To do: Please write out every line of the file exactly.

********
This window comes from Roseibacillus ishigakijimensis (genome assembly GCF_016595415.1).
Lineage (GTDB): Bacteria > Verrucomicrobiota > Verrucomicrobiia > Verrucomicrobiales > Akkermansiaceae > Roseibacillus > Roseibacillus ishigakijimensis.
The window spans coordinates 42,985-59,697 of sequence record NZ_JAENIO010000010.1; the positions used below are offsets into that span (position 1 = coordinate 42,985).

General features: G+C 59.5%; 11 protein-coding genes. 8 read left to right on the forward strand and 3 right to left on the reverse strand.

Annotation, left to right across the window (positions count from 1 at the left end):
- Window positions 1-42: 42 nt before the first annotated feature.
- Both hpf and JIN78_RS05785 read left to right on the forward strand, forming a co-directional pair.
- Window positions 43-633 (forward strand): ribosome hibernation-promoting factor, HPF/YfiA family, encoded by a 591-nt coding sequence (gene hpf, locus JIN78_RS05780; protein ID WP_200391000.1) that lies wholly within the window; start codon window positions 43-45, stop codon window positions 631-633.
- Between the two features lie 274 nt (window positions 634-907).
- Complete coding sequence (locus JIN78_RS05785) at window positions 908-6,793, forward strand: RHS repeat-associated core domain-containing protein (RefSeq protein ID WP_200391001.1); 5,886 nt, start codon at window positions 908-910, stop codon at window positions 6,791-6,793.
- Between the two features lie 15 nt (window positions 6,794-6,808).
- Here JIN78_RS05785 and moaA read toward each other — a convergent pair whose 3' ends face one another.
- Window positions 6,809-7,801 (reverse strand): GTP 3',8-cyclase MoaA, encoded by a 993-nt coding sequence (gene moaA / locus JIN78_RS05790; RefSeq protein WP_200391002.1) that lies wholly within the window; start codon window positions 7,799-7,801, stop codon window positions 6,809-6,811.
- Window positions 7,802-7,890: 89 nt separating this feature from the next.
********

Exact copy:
This window comes from Roseibacillus ishigakijimensis (genome assembly GCF_016595415.1).
Lineage (GTDB): Bacteria > Verrucomicrobiota > Verrucomicrobiia > Verrucomicrobiales > Akkermansiaceae > Roseibacillus > Roseibacillus ishigakijimensis.
The window spans coordinates 42,985-59,697 of sequence record NZ_JAENIO010000010.1; the positions used below are offsets into that span (position 1 = coordinate 42,985).

General features: G+C 59.5%; 11 protein-coding genes. 8 read left to right on the forward strand and 3 right to left on the reverse strand.

Annotation, left to right across the window (positions count from 1 at the left end):
- Window positions 1-42: 42 nt before the first annotated feature.
- Both hpf and JIN78_RS05785 read left to right on the forward strand, forming a co-directional pair.
- Window positions 43-633 (forward strand): ribosome hibernation-promoting factor, HPF/YfiA family, encoded by a 591-nt coding sequence (gene hpf, locus JIN78_RS05780; protein ID WP_200391000.1) that lies wholly within the window; start codon window positions 43-45, stop codon window positions 631-633.
- Between the two features lie 274 nt (window positions 634-907).
- Complete coding sequence (locus JIN78_RS05785) at window positions 908-6,793, forward strand: RHS repeat-associated core domain-containing protein (RefSeq protein ID WP_200391001.1); 5,886 nt, start codon at window positions 908-910, stop codon at window positions 6,791-6,793.
- Between the two features lie 15 nt (window positions 6,794-6,808).
- Here JIN78_RS05785 and moaA read toward each other — a convergent pair whose 3' ends face one another.
- Window positions 6,809-7,801 (reverse strand): GTP 3',8-cyclase MoaA, encoded by a 993-nt coding sequence (gene moaA / locus JIN78_RS05790; RefSeq protein WP_200391002.1) that lies wholly within the window; start codon window positions 7,799-7,801, stop codon window positions 6,809-6,811.
- Window positions 7,802-7,890: 89 nt separating this feature from the next.